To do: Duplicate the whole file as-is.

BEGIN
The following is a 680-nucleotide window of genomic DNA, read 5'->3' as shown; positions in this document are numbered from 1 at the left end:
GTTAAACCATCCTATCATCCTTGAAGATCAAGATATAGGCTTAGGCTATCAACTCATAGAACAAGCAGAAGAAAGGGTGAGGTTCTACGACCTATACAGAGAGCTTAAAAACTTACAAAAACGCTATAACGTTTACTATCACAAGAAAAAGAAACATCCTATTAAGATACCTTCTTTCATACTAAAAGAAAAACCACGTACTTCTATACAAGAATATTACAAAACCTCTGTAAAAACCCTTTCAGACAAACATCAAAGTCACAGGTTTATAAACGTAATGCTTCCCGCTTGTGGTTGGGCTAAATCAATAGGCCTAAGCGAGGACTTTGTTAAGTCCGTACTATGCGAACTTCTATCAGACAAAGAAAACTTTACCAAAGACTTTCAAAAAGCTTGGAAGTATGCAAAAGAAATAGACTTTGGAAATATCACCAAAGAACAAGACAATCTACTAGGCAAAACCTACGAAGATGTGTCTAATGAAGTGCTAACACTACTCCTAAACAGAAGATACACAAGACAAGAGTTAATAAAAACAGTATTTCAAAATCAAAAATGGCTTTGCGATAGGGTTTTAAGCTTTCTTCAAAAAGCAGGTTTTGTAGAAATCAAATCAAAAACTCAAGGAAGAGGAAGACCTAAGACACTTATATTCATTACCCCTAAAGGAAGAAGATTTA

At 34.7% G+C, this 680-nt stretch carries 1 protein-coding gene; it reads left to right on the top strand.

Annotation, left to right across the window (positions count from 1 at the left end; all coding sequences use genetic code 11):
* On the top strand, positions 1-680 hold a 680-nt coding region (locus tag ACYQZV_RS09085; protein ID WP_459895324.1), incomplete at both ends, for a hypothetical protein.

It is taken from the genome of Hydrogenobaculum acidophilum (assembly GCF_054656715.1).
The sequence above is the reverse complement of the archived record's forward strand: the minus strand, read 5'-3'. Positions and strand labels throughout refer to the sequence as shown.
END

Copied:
The following is a 680-nucleotide window of genomic DNA, read 5'->3' as shown; positions in this document are numbered from 1 at the left end:
GTTAAACCATCCTATCATCCTTGAAGATCAAGATATAGGCTTAGGCTATCAACTCATAGAACAAGCAGAAGAAAGGGTGAGGTTCTACGACCTATACAGAGAGCTTAAAAACTTACAAAAACGCTATAACGTTTACTATCACAAGAAAAAGAAACATCCTATTAAGATACCTTCTTTCATACTAAAAGAAAAACCACGTACTTCTATACAAGAATATTACAAAACCTCTGTAAAAACCCTTTCAGACAAACATCAAAGTCACAGGTTTATAAACGTAATGCTTCCCGCTTGTGGTTGGGCTAAATCAATAGGCCTAAGCGAGGACTTTGTTAAGTCCGTACTATGCGAACTTCTATCAGACAAAGAAAACTTTACCAAAGACTTTCAAAAAGCTTGGAAGTATGCAAAAGAAATAGACTTTGGAAATATCACCAAAGAACAAGACAATCTACTAGGCAAAACCTACGAAGATGTGTCTAATGAAGTGCTAACACTACTCCTAAACAGAAGATACACAAGACAAGAGTTAATAAAAACAGTATTTCAAAATCAAAAATGGCTTTGCGATAGGGTTTTAAGCTTTCTTCAAAAAGCAGGTTTTGTAGAAATCAAATCAAAAACTCAAGGAAGAGGAAGACCTAAGACACTTATATTCATTACCCCTAAAGGAAGAAGATTTA

At 34.7% G+C, this 680-nt stretch carries 1 protein-coding gene; it reads left to right on the top strand.

Annotation, left to right across the window (positions count from 1 at the left end; all coding sequences use genetic code 11):
* On the top strand, positions 1-680 hold a 680-nt coding region (locus tag ACYQZV_RS09085; protein ID WP_459895324.1), incomplete at both ends, for a hypothetical protein.

It is taken from the genome of Hydrogenobaculum acidophilum (assembly GCF_054656715.1).
The sequence above is the reverse complement of the archived record's forward strand: the minus strand, read 5'-3'. Positions and strand labels throughout refer to the sequence as shown.